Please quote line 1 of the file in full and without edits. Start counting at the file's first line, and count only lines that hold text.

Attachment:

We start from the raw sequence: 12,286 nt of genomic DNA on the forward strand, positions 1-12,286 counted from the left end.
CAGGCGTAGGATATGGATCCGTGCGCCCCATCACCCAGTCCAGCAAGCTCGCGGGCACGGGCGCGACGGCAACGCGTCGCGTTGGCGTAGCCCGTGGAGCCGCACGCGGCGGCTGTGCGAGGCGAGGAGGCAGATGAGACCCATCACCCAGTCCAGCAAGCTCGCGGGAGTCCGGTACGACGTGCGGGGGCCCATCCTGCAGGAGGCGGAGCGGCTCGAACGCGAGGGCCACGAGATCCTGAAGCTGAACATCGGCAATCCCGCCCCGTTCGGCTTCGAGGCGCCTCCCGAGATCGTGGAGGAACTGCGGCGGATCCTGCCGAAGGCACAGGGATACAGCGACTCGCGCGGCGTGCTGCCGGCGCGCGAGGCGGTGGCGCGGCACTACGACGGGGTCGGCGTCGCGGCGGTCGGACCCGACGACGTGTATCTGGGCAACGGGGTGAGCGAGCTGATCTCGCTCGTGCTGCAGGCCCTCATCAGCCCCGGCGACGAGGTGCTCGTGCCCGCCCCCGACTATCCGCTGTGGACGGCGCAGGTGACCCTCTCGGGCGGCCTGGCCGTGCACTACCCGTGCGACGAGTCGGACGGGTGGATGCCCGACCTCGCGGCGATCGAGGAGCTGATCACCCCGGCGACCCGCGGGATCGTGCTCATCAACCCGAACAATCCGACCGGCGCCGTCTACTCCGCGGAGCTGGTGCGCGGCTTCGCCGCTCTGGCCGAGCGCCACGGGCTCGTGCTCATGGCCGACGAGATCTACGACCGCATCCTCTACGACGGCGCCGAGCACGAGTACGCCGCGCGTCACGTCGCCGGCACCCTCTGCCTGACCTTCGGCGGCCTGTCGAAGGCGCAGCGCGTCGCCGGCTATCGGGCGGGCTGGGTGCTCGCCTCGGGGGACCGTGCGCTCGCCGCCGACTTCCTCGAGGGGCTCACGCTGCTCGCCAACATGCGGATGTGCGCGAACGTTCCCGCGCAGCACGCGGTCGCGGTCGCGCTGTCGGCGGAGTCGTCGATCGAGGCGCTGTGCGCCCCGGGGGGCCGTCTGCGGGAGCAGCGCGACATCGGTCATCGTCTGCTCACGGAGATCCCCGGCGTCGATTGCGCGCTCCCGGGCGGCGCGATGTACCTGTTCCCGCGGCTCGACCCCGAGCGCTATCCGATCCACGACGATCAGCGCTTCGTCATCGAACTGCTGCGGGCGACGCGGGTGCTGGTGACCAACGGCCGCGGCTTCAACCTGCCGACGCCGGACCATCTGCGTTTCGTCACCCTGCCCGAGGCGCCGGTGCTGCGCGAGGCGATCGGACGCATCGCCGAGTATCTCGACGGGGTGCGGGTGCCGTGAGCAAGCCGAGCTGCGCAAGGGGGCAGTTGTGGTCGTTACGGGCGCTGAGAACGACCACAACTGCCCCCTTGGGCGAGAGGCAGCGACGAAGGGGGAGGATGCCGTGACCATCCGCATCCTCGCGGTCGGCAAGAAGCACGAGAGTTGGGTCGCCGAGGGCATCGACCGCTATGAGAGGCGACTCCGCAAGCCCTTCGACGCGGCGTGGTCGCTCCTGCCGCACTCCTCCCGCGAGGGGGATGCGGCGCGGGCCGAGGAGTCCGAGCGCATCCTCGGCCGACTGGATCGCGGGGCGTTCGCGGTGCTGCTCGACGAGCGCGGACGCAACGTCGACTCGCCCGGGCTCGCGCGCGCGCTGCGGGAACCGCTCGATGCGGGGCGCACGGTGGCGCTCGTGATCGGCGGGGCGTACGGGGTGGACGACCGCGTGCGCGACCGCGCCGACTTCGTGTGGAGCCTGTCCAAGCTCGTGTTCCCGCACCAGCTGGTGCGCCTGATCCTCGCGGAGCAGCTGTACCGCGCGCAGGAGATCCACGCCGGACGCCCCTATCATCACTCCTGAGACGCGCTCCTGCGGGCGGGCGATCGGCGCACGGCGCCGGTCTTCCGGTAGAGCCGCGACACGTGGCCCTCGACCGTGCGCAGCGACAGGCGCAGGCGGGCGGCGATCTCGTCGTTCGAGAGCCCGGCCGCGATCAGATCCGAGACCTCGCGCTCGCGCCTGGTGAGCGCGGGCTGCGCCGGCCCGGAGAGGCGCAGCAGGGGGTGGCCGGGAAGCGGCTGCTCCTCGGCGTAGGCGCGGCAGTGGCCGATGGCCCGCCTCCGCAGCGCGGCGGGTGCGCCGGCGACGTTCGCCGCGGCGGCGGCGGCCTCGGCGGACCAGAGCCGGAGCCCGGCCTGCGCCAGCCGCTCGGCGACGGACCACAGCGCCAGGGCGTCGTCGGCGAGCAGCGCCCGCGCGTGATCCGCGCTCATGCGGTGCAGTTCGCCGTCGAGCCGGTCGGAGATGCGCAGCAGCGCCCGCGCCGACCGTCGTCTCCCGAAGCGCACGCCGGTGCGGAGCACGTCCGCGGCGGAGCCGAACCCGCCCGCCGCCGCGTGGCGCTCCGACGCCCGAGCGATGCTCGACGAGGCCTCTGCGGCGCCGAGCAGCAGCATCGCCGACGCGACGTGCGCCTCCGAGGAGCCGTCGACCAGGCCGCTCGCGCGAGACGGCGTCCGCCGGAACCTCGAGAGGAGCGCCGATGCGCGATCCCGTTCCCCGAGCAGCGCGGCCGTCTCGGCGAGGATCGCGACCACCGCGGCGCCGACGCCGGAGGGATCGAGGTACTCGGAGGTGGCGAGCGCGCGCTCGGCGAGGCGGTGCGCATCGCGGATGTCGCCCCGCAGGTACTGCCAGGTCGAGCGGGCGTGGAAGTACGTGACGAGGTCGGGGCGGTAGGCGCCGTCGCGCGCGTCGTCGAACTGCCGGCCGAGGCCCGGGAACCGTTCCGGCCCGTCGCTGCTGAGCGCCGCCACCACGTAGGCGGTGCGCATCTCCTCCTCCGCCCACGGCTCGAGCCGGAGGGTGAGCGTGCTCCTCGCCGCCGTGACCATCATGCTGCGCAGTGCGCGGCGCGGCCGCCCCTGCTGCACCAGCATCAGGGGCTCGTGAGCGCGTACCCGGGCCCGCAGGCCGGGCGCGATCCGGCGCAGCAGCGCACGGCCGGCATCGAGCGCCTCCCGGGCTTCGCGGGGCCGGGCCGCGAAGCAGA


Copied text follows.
We start from the raw sequence: 12,286 nt of genomic DNA on the forward strand, positions 1-12,286 counted from the left end.